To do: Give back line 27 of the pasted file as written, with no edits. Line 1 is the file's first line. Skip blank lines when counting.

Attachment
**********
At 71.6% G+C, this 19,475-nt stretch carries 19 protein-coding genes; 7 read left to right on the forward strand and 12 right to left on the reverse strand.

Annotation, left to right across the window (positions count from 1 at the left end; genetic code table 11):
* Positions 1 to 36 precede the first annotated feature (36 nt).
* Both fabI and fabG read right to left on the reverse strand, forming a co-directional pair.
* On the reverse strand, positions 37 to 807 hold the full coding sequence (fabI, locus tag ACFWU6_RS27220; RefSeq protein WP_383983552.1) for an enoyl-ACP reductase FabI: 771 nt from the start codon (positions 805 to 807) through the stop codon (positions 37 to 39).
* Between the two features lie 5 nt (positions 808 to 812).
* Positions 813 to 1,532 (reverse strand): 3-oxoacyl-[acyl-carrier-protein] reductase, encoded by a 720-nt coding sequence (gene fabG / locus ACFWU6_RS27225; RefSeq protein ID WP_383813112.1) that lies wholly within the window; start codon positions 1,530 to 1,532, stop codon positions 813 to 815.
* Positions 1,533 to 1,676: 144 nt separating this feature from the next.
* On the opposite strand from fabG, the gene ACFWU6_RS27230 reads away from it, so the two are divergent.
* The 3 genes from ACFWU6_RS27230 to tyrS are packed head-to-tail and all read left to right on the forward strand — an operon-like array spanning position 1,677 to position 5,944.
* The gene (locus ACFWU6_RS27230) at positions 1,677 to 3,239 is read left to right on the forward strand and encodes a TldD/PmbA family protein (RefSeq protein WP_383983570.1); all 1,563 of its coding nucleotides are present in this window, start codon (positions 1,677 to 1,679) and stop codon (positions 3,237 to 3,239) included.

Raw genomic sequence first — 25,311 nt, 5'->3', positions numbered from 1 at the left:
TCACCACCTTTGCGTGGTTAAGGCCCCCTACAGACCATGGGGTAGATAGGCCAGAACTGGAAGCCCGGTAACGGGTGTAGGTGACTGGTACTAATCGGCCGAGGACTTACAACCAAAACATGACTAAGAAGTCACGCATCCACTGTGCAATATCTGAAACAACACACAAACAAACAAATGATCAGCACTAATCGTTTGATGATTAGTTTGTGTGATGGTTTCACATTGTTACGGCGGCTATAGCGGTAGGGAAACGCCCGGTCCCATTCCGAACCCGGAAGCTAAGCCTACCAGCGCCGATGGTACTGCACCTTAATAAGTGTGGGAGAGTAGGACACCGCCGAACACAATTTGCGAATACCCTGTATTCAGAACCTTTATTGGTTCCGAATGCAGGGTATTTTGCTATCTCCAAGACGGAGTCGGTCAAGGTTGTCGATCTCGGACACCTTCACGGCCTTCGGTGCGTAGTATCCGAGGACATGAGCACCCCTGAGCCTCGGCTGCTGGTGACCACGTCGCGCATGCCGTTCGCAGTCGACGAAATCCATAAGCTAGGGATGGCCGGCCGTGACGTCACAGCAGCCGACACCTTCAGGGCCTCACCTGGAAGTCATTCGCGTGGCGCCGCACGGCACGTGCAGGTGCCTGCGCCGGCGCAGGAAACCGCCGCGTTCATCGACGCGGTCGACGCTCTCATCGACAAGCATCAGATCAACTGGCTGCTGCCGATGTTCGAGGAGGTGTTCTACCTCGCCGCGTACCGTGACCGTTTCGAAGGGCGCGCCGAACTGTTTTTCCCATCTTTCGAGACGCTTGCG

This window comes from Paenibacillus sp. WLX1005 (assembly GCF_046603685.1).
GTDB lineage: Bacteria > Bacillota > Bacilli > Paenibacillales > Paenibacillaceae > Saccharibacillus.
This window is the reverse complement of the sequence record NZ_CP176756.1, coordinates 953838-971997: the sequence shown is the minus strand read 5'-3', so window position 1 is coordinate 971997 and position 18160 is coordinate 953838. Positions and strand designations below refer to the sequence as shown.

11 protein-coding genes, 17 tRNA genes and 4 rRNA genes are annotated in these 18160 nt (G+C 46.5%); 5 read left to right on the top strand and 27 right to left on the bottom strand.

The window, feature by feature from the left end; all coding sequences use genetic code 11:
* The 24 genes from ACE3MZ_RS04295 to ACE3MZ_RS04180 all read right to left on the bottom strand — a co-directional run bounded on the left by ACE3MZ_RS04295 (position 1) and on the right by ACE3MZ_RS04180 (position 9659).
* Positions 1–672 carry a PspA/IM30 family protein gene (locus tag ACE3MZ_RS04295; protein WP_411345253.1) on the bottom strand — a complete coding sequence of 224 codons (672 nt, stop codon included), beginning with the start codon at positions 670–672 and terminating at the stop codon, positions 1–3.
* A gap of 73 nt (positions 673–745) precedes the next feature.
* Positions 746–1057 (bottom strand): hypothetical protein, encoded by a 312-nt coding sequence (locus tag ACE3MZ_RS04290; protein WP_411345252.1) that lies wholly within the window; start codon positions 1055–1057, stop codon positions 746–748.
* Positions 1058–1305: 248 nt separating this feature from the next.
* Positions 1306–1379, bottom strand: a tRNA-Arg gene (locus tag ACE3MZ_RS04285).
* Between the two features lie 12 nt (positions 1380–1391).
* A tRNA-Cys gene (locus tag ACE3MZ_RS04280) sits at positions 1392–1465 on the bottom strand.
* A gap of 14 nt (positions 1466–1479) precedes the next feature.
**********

* A gap of 14 nt (positions 1466–1479) precedes the next feature.